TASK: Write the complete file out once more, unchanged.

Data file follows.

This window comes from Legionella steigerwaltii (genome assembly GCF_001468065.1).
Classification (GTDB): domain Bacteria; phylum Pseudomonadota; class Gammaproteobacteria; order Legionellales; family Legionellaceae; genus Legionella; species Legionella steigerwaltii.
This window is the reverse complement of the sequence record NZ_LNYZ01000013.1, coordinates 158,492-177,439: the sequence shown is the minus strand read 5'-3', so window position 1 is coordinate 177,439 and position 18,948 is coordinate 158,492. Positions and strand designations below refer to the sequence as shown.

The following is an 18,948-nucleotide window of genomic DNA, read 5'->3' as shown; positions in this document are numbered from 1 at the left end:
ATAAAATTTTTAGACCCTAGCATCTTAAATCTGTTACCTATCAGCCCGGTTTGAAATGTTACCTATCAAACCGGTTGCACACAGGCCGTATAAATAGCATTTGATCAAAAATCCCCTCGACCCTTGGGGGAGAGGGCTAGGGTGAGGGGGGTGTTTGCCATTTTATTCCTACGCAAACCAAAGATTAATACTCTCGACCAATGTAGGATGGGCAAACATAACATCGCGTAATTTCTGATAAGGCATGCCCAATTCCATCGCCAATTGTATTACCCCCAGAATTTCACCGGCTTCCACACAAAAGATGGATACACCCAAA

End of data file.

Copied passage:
This window comes from Legionella steigerwaltii (genome assembly GCF_001468065.1).
Classification (GTDB): domain Bacteria; phylum Pseudomonadota; class Gammaproteobacteria; order Legionellales; family Legionellaceae; genus Legionella; species Legionella steigerwaltii.
This window is the reverse complement of the sequence record NZ_LNYZ01000013.1, coordinates 158,492-177,439: the sequence shown is the minus strand read 5'-3', so window position 1 is coordinate 177,439 and position 18,948 is coordinate 158,492. Positions and strand designations below refer to the sequence as shown.

The following is an 18,948-nucleotide window of genomic DNA, read 5'->3' as shown; positions in this document are numbered from 1 at the left end:
ATAAAATTTTTAGACCCTAGCATCTTAAATCTGTTACCTATCAGCCCGGTTTGAAATGTTACCTATCAAACCGGTTGCACACAGGCCGTATAAATAGCATTTGATCAAAAATCCCCTCGACCCTTGGGGGAGAGGGCTAGGGTGAGGGGGGTGTTTGCCATTTTATTCCTACGCAAACCAAAGATTAATACTCTCGACCAATGTAGGATGGGCAAACATAACATCGCGTAATTTCTGATAAGGCATGCCCAATTCCATCGCCAATTGTATTACCCCCAGAATTTCACCGGCTTCCACACAAAAGATGGATACACCCAAA